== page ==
Mind Candy: Michael Acton Smith

How Moshi Monsters’ creator and Firebox.com co-founder started his technology success story

Children will always be captivated by two things: puzzle games and cuddly toys. Now, Mind Candy, a company founded by entrepreneur Michael Acton Smith in 2004, is earning global success by blending these two timeless attractions.

Mind Candy’s flagship game, Moshimonsters, already boasts 60 million registered users, and the growth curve continues to steepen. However, it took a while for the concept of the children’s pet game to come to fruition.

In June 1998, Michael and his friend Tom Boardman decided to capitalise on the growing popularity of the web by setting up their own e-commerce business, Firebox.com. The site’s aim was to introduce the public to cool, unusual and wacky products.

After a £1m investment by SPARK Ventures into the business, Firebox.com embarked on an aggressive plan of expansion. The business grew rapidly, too rapidly, in fact, and in 2000 the whole thing nearly collapsed. Nevertheless, Firebox survived and reached profitability in 2002 but for Michael, this wasn’t enough.

He recalls: ‘the business was profitable…but, like a lot of entrepreneurs, I started getting itchy feet, and I wanted to do new stuff. And one of my big passions had always been games.’

Stepping into the game

In May 2004 Michael stepped back from the day-to-day running of Firebox, and began ploughing some of the money he had made from the business into a new company – Mind Candy.

Michael’s vision for Mind Candy was centred on an idea he had for an alternative reality game, Perplex City, aimed at 16- to 30-year-olds. The game would weave real-world events into an online fantasy realm, with enough scope and mystery to dominate users’ daily lives.

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SPARK Ventures headed up a group of private investors to provide the £700,000 investment Michael needed to get his idea off the ground. He used it to rent offices in Shoreditch and began dreaming up a fictional metropolis. The plot’s crucial event was the theft of a priceless artefact, ‘the Cube’, from Perplex City, and its subsequent burial on earth.

The game begins

After months of development, Perplex City launched in July 2005, with an advert in the Guardian demanding the return of the missing Cube. Mind Candy sold puzzle cards at £10 a pop, and offered £100,000 to anyone who found the Cube – giving this fantasy world a very serious prize.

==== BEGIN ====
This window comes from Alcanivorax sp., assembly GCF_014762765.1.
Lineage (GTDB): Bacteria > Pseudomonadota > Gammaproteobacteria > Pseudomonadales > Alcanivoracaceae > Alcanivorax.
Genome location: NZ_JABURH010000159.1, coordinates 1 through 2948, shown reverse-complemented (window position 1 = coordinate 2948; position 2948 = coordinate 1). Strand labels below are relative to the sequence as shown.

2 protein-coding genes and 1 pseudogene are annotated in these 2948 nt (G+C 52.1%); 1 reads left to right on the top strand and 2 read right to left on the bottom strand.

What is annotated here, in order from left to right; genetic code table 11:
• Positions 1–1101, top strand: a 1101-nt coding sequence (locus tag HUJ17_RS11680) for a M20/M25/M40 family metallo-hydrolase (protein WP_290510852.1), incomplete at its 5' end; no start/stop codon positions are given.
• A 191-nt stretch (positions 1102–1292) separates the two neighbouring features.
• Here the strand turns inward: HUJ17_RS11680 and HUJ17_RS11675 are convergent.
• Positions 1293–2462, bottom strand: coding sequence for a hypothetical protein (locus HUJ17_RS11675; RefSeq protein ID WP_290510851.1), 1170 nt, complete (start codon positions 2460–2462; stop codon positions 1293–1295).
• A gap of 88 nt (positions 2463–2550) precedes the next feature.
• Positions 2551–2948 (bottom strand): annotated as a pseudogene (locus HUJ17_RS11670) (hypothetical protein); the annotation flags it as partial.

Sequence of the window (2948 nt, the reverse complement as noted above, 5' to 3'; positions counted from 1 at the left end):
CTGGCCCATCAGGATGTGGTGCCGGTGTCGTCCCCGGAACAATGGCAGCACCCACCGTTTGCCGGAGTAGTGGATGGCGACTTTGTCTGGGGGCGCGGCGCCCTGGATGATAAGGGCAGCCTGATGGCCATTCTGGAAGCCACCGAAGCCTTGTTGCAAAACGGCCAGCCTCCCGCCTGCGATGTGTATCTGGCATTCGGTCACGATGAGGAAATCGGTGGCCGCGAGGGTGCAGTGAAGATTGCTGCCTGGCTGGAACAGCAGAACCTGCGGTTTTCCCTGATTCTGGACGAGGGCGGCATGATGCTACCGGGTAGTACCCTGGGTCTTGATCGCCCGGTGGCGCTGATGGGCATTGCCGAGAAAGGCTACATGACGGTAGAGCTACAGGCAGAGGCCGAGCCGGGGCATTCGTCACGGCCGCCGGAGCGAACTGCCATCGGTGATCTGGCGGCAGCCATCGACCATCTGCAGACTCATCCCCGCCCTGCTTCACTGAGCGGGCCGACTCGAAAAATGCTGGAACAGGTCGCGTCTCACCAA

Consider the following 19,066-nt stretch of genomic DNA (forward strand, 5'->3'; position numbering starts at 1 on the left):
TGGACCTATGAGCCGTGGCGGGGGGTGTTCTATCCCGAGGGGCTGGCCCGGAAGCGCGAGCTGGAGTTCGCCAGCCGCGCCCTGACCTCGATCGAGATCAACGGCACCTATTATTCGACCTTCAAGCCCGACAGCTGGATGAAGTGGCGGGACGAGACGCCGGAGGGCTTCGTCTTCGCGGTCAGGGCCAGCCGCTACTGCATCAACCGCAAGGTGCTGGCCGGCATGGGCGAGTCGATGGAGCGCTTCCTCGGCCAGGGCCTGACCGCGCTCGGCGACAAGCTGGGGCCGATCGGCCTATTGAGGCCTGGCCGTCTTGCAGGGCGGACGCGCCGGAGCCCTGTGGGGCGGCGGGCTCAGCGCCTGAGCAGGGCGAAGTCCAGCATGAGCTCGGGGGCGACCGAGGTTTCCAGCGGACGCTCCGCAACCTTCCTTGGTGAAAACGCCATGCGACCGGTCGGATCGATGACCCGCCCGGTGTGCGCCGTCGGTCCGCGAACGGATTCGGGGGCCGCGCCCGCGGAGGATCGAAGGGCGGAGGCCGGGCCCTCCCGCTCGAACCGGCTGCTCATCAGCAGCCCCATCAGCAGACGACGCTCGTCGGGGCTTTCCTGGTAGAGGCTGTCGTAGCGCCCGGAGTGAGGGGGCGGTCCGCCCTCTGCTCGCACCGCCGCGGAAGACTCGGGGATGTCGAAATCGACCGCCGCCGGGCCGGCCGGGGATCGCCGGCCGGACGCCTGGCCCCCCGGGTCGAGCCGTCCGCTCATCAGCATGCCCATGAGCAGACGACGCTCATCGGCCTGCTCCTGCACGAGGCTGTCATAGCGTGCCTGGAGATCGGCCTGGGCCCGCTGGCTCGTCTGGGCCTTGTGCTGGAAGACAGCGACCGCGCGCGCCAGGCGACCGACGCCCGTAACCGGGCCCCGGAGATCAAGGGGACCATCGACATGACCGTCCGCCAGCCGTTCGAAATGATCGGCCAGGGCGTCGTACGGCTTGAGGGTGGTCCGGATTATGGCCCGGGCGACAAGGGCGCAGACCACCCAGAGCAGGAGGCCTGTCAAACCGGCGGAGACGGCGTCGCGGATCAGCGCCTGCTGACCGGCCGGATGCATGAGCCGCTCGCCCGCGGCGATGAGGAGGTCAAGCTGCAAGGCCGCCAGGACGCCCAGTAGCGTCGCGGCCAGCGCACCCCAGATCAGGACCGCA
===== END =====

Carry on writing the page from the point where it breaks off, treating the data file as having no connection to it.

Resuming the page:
The game was an instant hit, with 13,000 users signed up by January 2006, and 70,000 by the end of the year. Critical acclaim duly followed; Perplex City was even nominated for a BAFTA in 2006. Back in November 2005 Index Ventures had ploughed £1.5m into Perplex City, the first-ever significant investment by a venture firm in the alternative reality space. In October 2006, Index teamed up with Accel and SPARK Ventures to complete another funding round of £4.5m, aheadof a major expansion in the Perplex City product range.

But that expansion never came. The developers had planned to launch a new season of Perplex City in early 2007, but, on the eve of the launch, they announced the project was being suspended. Many outsiders were astonished. How, they asked, could a game that had been in the running for a BAFTA just months earlier be struggling?

Perplexing problems

But to those on the inside, this news had been coming for months.

Despite Michael’s reluctance, many believed that Perplex City could have done with a harder commercial edge. Without a clear sales plan – or even sales director – in place, retailers seemed baffled by Perplex City.

Perhaps most significantly, the game was far too complicated.

By the time Michael went to his board in early 2007 to notify them of his decision to can Perplex City, almost all the external investment had dried up.

Of the £6.4m raised, all but £600,000 was gone. The choice was stark: wind up the business, or channel the money left over from Perplex City into an alternative business venture.

A monstrous resurrection

For Michael the answer was relatively simple. During the final weeks of Perplex City, he began working on a new concept for Mind Candy – something far simpler, aimed primarily at children. The idea for this game was built upon a pet rock he had lovingly nurtured as a child.

Michael envisioned a game in which users could nurture and interact with their own pet monster, tickling and hugging it and receiving intelligent emotional responses in return.

Like Perplex City, users would be invited to take part in a series of quirky and colourful puzzles, as well as having a social element: you could make friends with other users and their monsters.

Michael successfully presented his idea to the Mind Candy management team, unfurling all manner of sketches and diagrams.

Piecing the puzzle together

Having convinced the management team, Michael launched his new project during the final days of Perplex City, in mid-2007. The venture began under the working title ‘Puzzle Monsters’, but Michael knew this wasn’t memorable enough. So he came up with a catchy, child-friendly title for his new venture: Moshimonsters.

This exclusive extract is taken from the Mind Candy chapter, in How They Started Digital: How 25 Good Ideas Became Spectacular Digital Businesses, published by Crimson Publishing. To read the full chapter and find out more about Michael Acton Smith’s start-up story, as well as the inspirational inside stories of 24 other top digital businesses (including Groupon, Etsy, Match.com, ASOS, TripAdvisor and Wonga), pick up your copy of How They Started Digital, available on Amazon now.


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